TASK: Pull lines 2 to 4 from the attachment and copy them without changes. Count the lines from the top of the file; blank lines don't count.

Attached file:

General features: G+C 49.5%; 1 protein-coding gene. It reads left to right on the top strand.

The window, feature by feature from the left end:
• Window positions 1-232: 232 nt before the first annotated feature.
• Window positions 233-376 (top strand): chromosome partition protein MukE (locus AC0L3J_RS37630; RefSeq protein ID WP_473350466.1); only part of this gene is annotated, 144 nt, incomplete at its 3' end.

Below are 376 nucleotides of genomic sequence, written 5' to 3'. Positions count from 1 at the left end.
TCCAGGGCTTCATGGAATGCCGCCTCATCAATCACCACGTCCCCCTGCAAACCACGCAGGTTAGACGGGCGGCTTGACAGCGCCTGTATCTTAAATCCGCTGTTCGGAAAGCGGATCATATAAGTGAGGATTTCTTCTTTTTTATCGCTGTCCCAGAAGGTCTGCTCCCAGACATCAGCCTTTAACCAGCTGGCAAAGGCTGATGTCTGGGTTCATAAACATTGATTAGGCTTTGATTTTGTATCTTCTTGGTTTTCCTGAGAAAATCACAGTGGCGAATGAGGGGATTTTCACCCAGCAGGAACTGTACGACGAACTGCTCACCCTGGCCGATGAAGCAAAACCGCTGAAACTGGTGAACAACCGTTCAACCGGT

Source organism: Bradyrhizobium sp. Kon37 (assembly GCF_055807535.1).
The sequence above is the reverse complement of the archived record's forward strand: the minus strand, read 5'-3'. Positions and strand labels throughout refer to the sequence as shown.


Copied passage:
The window, feature by feature from the left end:
• Window positions 1-232: 232 nt before the first annotated feature.
• Window positions 233-376 (top strand): chromosome partition protein MukE (locus AC0L3J_RS37630; RefSeq protein ID WP_473350466.1); only part of this gene is annotated, 144 nt, incomplete at its 3' end.